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This sentence recently appeared in one of my N1 training books:

彼女が合格する可能性はなきにしもあらずだが、彼がパスする可能性はなきにひとしい。

My translation: While she may have a slight chance of passing the exam, it is hopeless for him. (lit. his chances are the same as nothing)

Is [なきにしもあらず~なきに] a set phrase that often/always comes as a pair? Or can I use 「なきにしもあらず」 also without the following contrasting 「なきに」 and still sound natural?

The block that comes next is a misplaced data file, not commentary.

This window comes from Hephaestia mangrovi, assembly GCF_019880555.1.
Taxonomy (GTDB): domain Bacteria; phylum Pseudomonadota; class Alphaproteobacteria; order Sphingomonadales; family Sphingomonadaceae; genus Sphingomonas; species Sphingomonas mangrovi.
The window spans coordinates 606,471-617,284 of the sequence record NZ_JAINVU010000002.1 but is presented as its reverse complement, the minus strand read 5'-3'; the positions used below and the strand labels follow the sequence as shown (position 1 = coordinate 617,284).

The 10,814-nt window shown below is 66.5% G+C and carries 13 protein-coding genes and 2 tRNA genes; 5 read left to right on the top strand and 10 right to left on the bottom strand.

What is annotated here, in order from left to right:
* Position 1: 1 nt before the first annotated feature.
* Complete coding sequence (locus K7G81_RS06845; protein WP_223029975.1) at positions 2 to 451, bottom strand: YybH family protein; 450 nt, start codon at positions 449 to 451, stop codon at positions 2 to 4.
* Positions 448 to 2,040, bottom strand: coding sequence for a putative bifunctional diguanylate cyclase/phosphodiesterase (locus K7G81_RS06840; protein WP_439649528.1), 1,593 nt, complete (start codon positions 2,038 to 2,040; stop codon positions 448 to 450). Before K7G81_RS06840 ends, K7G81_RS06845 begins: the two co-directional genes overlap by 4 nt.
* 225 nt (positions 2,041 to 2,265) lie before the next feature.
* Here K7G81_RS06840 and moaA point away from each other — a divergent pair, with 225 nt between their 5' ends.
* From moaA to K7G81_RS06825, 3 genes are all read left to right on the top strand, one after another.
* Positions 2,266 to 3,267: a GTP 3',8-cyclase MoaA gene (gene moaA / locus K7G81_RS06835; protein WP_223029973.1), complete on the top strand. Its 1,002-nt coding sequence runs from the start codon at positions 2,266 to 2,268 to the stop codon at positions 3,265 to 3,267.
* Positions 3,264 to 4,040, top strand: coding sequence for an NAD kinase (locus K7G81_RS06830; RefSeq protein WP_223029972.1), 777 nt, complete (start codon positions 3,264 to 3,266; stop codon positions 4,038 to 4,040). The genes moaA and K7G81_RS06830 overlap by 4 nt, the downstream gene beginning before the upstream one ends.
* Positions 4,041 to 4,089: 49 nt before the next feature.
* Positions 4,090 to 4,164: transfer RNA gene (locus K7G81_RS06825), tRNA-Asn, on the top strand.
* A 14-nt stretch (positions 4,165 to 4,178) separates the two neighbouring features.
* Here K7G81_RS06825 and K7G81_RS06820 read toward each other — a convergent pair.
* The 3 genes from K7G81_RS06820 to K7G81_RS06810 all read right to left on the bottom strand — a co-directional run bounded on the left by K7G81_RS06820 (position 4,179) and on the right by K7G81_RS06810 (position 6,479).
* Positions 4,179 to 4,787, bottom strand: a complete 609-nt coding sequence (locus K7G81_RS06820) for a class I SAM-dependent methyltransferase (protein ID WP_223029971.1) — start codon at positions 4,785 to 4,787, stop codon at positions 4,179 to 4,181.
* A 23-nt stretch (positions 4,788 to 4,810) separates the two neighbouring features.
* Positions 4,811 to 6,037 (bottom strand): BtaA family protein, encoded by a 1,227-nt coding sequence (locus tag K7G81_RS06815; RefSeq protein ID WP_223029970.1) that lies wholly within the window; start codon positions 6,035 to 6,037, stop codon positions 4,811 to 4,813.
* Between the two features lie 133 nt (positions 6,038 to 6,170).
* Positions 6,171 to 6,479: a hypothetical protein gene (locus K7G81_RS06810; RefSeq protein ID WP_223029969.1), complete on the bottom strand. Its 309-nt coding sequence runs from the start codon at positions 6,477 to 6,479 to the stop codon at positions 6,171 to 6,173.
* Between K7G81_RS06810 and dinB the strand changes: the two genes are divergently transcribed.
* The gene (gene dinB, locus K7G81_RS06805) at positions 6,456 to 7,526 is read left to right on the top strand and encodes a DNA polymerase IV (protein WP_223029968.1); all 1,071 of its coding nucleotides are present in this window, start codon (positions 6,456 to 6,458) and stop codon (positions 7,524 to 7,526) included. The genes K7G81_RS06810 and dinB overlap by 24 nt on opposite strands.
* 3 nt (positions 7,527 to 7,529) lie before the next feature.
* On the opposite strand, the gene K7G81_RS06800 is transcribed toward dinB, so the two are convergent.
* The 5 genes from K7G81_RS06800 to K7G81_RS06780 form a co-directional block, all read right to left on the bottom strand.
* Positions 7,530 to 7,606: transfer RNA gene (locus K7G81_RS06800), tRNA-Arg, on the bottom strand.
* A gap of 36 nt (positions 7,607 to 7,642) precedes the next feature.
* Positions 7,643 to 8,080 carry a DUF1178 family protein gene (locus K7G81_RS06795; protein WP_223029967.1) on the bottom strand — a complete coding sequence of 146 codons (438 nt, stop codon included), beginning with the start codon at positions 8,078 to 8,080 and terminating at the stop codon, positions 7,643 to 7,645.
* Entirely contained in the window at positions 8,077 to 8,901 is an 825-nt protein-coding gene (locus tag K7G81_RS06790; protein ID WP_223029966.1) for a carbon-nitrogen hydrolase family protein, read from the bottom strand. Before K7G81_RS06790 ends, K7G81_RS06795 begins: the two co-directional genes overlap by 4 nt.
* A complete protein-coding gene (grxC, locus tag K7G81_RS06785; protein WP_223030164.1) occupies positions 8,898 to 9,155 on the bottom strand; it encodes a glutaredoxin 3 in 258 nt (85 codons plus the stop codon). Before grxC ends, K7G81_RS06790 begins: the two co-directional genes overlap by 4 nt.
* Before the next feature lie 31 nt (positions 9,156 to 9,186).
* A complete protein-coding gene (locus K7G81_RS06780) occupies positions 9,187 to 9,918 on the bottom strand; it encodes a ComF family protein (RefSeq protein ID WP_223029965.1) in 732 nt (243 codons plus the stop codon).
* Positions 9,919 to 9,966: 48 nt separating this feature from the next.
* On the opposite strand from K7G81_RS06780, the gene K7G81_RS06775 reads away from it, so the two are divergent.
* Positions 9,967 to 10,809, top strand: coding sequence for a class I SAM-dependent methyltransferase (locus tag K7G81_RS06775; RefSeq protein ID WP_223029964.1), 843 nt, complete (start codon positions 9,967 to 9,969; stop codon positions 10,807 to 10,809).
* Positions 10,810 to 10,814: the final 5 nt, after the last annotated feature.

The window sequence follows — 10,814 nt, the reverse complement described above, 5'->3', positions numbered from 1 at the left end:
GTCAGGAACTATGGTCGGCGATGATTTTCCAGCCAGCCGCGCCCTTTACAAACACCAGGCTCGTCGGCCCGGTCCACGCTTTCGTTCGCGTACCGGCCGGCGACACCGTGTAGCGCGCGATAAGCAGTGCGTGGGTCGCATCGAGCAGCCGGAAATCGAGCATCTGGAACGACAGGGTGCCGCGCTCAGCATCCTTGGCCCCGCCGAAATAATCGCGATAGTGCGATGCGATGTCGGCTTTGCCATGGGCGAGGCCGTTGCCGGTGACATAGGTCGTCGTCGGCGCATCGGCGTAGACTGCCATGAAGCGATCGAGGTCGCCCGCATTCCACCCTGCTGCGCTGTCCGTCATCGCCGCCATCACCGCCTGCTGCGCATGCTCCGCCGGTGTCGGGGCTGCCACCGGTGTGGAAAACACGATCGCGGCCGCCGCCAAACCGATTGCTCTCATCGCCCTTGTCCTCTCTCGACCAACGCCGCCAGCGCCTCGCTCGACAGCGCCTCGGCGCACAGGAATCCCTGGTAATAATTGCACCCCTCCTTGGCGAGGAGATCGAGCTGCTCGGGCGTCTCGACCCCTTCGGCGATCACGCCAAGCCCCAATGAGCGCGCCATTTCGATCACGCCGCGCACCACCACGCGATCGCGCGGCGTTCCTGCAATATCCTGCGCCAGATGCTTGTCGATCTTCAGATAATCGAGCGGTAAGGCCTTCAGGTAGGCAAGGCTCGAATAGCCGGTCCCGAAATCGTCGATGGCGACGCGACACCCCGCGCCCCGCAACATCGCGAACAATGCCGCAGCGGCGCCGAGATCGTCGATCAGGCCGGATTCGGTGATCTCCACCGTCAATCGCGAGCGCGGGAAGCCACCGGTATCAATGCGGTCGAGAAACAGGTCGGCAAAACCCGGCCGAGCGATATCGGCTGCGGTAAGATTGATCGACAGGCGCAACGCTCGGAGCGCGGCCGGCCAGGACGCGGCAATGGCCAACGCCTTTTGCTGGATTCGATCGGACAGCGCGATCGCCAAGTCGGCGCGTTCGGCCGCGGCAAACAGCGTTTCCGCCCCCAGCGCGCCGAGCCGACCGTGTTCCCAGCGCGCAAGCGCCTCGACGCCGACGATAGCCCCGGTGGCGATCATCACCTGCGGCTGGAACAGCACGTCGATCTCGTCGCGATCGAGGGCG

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無きにしもあらず ("not zero", "cannot say never") and 無きに等しい ("virtually zero", "nearly no") are two different set phrases which are not directly related to each other. You can safely use one of them without using the other.

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